Living In Vitro

In an article published on the New Scientist website in June 2017, scientists from Lancaster University in the United Kingdom discussed a study they recently performed on infants in the womb. The study, originally published in the science journal Current Biology studied the reaction of infants in the third trimester to red light. Four different configurations for the light were used, one of which vaguely resembled a face and one of which vaguely resembled an upside down face.  The researchers used ultrasound to track whether the baby attempted to follow the beams of light as they passed across its body.

It is an established fact that babies look for faces upon being born.  A 1991 study, also done in the UK, established this fact. However, this study took the test into the womb itself using completely non-invasive methods. The results were remarkable. According to the New Scientist article “Out of 195 tests of each configuration, fetuses turned to follow the “face” shape 40 times, and the inverted image only 14 times. ”  The other two configurations, which were two triangles with the points spaced out, were completely ignored.  Essentially, even before birth, the baby in the womb knows the rough outline of a human face and attempts to look at it. This has no real developmental applications for the infant in the womb, but there are some ideas here to take away from this article which are of interest to Creationists.

There are two takeaways from this article. The first is that all the noise generated by Planned Parenthood and its ilk about how babies are not human until they are born takes another hit.  If a baby in the womb can do the exact same thing a baby out of the womb can do, where is the difference? A baby that has been born looks for faces. So does an unborn baby.  Where is the difference?  Surely the abortion industry does not expect us to believe that a blob of cells can recognize what a human face looks like. Further, the fact that infants look for faces is indicative of a certain amount of thought taking place.  A blob of cells does not think, but a baby can think.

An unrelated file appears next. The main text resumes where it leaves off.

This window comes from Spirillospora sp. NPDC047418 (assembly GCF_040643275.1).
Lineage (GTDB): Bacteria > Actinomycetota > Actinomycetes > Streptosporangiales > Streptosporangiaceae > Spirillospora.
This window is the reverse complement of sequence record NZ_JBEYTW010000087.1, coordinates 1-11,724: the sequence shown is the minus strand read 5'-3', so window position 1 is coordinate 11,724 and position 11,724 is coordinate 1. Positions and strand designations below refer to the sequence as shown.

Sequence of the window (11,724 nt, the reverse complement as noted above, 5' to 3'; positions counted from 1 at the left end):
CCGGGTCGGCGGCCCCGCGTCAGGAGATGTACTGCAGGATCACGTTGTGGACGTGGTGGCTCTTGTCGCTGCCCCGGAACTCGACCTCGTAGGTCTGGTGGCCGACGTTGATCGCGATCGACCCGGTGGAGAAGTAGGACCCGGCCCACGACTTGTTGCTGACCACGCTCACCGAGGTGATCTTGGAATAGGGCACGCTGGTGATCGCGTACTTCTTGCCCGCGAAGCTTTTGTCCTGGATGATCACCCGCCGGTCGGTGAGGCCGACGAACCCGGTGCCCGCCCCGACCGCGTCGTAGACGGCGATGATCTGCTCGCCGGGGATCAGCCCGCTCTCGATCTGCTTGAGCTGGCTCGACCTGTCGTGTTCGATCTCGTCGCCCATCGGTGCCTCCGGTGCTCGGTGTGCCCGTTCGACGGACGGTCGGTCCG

The second takeaway from the article is a blow to the evolutionary theory.  Human infants and babies in the womb both seek to look at faces when given the opportunity.  It is a built-in, instinctive desire for an infant to look at the face of the person holding it or any other person nearby. Where did this desire come from? Of what evolutionary benefit is it to the infant to look at faces? It is likely that this desire is meant to help a newborn bond with its parents, particularly its mother.  While some animals do have some paternal bonding, in no animal is the paternal bond anything like what is found in humanity. Of what evolutionary benefit is this bond? How would a highly evolved animal benefit from having a bond with its parents that causes it to care for them when they can be of no benefit to it? The fact that an infant attempts to look for a face, even when it is in the womb, speaks to design. No random chance process would put something so un-beneficial into place and allow it to pass down through generations and yet it is there.  Further, recognizing the general outline of a face requires innate knowledge of what a face looks like. Where did that information come from? How does an unborn baby, which has never seen a human face, know what it looks like? This instinctive knowledge has to be explained.



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